In the Saudi context, few studies have examined the desire to quit smoking16-18. Aljuaid et al.18 examined the relationship between the desire to quit smoking and the taxation policy among males only in Riyadh, Saudi Arabia; they found a significant association between the desire to quit smoking and the implementation of taxation policy. The assessment of intention to quit smoking among smoking students in Saudi Arabia revealed that intention to quit was associated with knowledge about the dangerous effects of tobacco and attitude toward banning smoking in public places17.

Another study focused on women attending smoking cessation clinics and found that strengthening the participants’ abstinence self-efficacy skills could help enhance smoking cessation efforts16. However, all these studies were limited in scope and only focused on specific populations classified based on age, gender, and region. This means that the results may not be generalizable to the country’s broader population who smoke tobacco.

The lack of literature on the desire to quit among smokers in Saudi Arabia suggests a need for more research in this area. To address these gaps in the literature, our study examines the influence of selected factors on the desire to quit among smoking adults in Saudi Arabia and investigates whether using alternative tobacco products such as e-cigarettes is associated with the desire to quit smoking.


Data sources

This secondary dataset analysis used data from the 2019 Global Adult Tobacco Survey (GATS), which was conducted by the MOH in Saudi Arabia. GATS is a nationally representative survey utilizing a multistage geographically clustered sampling technique. GATS used a face-to-face household cross-sectional survey that collected data from non-institutionalized adults aged ≥15 years. The survey has a standardized questionnaire consisting of questions about main background characteristics, tobacco use, and data related to tobacco control measures such as being exposed to secondhand smoking, seeing tobacco ads, promotions, and sponsorship, utilizing smoking cessation, and others. The questionnaire was administered in person as an interview using electronic data collection procedures19.

Study sample

The overall sample size collected by the MOH was 12800 households (response rate: 98%), while those who completed the survey were 11381 (response rate: 96.2%)5. This study included male and female adults aged ≥15 years. This study was limited to the participants who smoke any tobacco products, including e-cigarettes as an emerging tobacco product, either daily or occasionally. Participants who had never smoked tobacco products were excluded from this study.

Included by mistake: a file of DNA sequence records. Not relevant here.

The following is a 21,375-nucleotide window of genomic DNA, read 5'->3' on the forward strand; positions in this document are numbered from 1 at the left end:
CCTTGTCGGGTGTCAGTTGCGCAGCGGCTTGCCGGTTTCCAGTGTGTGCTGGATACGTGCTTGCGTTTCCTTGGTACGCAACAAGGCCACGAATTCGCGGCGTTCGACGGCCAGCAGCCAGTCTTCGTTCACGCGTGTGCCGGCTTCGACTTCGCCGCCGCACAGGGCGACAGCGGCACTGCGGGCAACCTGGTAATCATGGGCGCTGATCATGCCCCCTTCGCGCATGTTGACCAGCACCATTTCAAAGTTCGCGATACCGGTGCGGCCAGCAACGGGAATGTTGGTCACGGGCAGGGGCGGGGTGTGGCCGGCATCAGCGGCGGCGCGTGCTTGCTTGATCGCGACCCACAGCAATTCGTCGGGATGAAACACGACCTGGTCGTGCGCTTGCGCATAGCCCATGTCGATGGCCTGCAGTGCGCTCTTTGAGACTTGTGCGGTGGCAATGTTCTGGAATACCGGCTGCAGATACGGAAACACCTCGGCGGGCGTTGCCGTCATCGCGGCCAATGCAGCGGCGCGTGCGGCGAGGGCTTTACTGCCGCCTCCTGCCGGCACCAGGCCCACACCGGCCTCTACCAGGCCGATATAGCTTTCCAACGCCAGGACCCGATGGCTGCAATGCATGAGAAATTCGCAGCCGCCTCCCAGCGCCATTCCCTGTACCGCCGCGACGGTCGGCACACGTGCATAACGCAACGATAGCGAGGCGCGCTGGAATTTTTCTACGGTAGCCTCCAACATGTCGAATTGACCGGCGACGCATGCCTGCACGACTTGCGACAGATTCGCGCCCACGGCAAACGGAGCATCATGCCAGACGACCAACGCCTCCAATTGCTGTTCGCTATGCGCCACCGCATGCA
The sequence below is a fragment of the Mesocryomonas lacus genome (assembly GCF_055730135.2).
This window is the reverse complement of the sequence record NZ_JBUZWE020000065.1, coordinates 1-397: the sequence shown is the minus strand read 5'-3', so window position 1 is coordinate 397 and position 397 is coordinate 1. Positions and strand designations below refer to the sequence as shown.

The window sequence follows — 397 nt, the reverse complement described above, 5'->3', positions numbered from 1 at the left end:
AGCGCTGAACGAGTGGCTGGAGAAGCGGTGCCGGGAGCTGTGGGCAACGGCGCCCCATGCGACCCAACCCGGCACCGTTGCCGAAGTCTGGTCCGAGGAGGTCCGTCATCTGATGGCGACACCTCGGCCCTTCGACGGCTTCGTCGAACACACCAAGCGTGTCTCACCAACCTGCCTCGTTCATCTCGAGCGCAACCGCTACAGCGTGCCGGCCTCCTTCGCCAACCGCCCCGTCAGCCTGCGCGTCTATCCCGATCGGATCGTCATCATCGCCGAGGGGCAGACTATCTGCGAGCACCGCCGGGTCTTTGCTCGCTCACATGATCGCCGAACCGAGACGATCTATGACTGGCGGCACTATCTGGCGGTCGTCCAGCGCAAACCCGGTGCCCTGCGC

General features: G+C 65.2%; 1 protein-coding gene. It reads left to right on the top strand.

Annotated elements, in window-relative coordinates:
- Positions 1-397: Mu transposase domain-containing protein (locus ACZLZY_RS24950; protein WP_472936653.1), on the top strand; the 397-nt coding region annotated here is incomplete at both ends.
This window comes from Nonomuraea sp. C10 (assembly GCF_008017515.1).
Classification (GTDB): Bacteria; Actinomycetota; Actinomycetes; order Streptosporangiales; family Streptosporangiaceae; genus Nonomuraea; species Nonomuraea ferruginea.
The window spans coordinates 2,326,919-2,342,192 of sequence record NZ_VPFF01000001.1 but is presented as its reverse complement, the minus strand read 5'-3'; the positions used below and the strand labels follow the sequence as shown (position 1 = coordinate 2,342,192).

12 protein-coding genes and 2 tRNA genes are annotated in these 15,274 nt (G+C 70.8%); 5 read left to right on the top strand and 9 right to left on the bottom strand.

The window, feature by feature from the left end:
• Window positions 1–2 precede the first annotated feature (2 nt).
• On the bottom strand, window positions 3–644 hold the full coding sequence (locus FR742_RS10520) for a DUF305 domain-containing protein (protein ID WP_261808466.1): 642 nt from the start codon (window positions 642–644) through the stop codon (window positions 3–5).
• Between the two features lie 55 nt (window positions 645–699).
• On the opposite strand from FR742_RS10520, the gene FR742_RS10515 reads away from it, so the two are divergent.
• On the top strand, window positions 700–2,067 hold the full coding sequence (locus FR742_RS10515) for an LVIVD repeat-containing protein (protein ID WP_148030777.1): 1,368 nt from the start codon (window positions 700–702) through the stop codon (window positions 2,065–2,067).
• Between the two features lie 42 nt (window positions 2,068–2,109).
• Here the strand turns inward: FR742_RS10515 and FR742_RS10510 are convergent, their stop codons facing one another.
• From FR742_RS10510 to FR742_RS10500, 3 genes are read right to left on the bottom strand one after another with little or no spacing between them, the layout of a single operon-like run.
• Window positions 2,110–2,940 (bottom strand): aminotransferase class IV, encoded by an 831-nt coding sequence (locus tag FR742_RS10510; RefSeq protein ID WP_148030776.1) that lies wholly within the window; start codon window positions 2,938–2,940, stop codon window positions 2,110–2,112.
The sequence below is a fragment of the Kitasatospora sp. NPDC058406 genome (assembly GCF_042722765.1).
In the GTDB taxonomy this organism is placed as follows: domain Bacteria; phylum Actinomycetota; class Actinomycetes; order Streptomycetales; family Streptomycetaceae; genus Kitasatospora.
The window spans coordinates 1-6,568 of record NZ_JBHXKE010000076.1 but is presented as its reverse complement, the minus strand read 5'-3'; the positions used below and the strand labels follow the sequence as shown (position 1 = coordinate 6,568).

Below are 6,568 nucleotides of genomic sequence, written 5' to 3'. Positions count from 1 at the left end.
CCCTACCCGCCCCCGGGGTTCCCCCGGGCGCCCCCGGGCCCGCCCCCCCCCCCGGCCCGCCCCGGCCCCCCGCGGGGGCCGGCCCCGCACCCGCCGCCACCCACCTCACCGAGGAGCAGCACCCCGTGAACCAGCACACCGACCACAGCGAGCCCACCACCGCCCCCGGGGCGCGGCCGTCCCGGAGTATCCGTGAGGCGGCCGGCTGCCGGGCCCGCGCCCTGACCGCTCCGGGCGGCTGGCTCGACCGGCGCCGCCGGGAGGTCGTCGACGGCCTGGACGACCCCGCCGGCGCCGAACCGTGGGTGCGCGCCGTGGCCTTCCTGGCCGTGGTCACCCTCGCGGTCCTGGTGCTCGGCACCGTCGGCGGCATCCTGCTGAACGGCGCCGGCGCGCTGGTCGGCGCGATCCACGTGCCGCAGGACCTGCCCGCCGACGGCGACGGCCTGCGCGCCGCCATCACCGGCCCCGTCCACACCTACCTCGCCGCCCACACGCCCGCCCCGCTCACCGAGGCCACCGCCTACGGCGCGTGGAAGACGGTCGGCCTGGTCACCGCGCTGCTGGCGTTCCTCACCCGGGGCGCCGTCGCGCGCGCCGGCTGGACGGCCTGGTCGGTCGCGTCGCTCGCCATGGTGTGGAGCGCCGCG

The primary outcome was the desire to quit tobacco smoking. The outcome variable was defined as the self-reported desire to quit smoking in the future. The outcome was assessed by the following question: ‘Which of the following best describes your thinking about quitting smoking?’. Participants who answered: ‘Quit within the next month’, ‘Thinking within the next 12 months’, or ‘Quit someday, but not next 12 months’, were recoded as ‘Desire to quit smoking’. Participants who responded: ‘Not interested in quitting’, were recoded as ‘Do not have the desire to quit smoking’. Several independent variables were examined in the study, including sociodemographic characteristics such as age (15–24, 25–34, 35–44, or ≥45 years), sex (male or female), marital status (not married or married), education (no formal education, middle school and lower, high school or equivalent degree, or college or higher), employment status (government, private, self-employed, student, housewife, or unemployed), and residency (rural or urban); awareness of smoking cessation clinics (SCCs) (not heard about SCCs or heard about SCCs), attitude toward tobacco control measures such as tobacco taxes (negative or positive), rule of smoking inside the home (not allowed or allowed), use of alternative tobacco products including conventional cigarettes, waterpipe, and e-cigarettes (yes or no). The Supplementary file gives the codebook of the variables included in this study.

Statistical analysis